In fifty-eight years of hard living, I’ve done my share of things for which I would like to be forgiven.
In a recent conversation with my son, I ruminated about the concept of “forgiveness”. He does not like the act of apology or the response to apologies, that is, “forgiveness”. I won’t try to articulate his reasoning. For myself, I think of my tendering forgiveness as a short-hand for acknowledging that the person whose conduct I am “forgiving” intended me no ill-will; felt their behavior was necessary, desirable or justified; and is entitled to their own behavior choices. I am telling them, “I accept you, even though I might have preferred you behaved differently.”
Gratitude, on the other hand, is an acknowledgment that someone has done something intended to meet my needs. I appreciate that they have done so. If they met my needs — or tried to do so — without a request, I feel even more thankful for them; but even the person who responds to my request for behavior that will meet a need has done something for me which nets my gratitude.
“Forgiving” and “forgetting” are not synonyms. But even if we remember a transgression, we can preserve our relationship with that person. We can tell them: “I would have preferred that you had behaved differently, but I will not sever our relationship because you did not do so.” We can honor them, and our connection to them, even if they have done something we do not like.
Someone who objects to another’s behavior as not meeting their needs is certainly free to do so. But they are also free to forgive. I think the reason we say, “to err is human, to forgive is divine”, lies in the nature of forgiveness as something that we voluntarily tender to the other, give without expectation, offer despite the other’s fear that our displeasure will cause us to disown them.
The unforgiving soul rejects another because their behavior has failed to meet their needs. But the unforgiving soul causes harm mostly to themselves. The person who has not met the unforgiver’s needs can still bestow mercy on themselves, while the unforgiving soul loses a friend and runs the risk of permanently destroying their own inner peace.
I ask forgiveness when my behavior fails to meet another’s needs. If I can, I change my behavior. If I cannot, I offer an explanation of why I feel compelled to persist. If the other cannot forgive me, I examine my motives. If I feel I have intended no offense, I offer myself forgiveness for the unintended pain that I cause the other.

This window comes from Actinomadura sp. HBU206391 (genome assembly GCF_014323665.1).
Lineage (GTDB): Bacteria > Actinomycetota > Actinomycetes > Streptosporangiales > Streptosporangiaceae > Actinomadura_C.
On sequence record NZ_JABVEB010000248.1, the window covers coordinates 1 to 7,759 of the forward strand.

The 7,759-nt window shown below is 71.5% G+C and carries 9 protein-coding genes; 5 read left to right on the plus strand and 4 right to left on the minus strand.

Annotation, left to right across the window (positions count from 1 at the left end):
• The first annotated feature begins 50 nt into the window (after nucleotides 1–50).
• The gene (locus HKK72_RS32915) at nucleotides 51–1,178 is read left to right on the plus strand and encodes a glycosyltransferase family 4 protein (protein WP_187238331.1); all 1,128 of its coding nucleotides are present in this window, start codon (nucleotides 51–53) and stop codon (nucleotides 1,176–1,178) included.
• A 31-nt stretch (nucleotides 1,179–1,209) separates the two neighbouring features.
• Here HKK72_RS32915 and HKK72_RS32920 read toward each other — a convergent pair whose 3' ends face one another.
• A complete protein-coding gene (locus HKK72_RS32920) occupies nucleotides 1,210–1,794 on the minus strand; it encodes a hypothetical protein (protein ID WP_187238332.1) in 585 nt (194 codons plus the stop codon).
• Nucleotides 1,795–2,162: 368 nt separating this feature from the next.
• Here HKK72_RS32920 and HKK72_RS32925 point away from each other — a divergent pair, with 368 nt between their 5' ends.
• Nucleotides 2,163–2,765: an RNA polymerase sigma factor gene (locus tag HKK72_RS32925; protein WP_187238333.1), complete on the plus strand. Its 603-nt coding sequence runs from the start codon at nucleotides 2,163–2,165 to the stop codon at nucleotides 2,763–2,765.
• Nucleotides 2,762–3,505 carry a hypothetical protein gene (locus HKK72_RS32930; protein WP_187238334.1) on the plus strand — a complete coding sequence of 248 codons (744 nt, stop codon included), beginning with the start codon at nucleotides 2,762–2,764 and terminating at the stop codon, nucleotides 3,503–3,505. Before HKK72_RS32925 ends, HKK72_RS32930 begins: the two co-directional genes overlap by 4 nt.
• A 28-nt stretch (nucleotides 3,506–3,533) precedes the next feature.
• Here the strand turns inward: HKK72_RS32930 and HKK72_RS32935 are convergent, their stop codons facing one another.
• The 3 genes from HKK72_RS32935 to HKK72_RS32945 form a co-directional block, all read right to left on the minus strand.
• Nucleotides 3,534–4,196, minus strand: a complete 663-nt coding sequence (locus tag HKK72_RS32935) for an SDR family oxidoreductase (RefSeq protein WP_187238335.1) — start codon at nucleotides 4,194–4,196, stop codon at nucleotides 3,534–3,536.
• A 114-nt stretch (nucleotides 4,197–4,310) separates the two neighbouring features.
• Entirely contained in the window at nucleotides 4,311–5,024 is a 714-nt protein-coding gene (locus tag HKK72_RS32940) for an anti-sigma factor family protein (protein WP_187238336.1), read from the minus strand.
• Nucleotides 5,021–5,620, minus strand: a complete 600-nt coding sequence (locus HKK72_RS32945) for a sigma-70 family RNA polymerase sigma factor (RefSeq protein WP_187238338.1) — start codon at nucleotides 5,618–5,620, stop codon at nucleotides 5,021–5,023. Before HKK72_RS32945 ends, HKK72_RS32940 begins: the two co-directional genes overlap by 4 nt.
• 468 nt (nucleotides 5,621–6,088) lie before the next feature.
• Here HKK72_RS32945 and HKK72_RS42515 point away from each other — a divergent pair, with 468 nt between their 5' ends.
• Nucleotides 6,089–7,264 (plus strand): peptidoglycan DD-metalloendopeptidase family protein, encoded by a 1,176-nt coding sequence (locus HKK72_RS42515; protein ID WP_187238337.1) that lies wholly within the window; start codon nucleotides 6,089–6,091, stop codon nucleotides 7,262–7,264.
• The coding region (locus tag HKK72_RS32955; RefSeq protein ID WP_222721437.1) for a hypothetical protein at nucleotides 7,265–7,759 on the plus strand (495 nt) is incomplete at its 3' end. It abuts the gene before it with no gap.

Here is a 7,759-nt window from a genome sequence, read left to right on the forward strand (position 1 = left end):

Where someone has met my needs, or endeavored to do so, I express my appreciation. But if I act in a manner that is intended to meet another’s needs, I strive to do so without expectation that I receive their expression of gratitude.
Ultimately, my actions meet my need to perform in a certain way with respect to those around me. I strive to be a certain type of person, and I find pleasure in attaining that goal. When I fail, if that failure rises not from intent but human frailty, I accept myself, and continue.
I find that those who cannot forgive often also cannot acknowledge gifts tendered to them, especially the gift of love. These poor souls do not offend me. Instead, I find myself feeling almost pity for them, especially because they carry themselves with self-righteous indignation. “You did not act as I expected,” they scoff. They banish you. In doing so, they might rid themselves of your failures, but they lose your love, as well. I shake my head, and let them go. I hope they will find that perfect person who will never fail them. I am not she.
I’d rather be forgiving than be right; I’d rather be thankful than feel entitled. I have not always felt this way, but now, in this moment, I’ve never felt so sure of the rightness of my inclinations.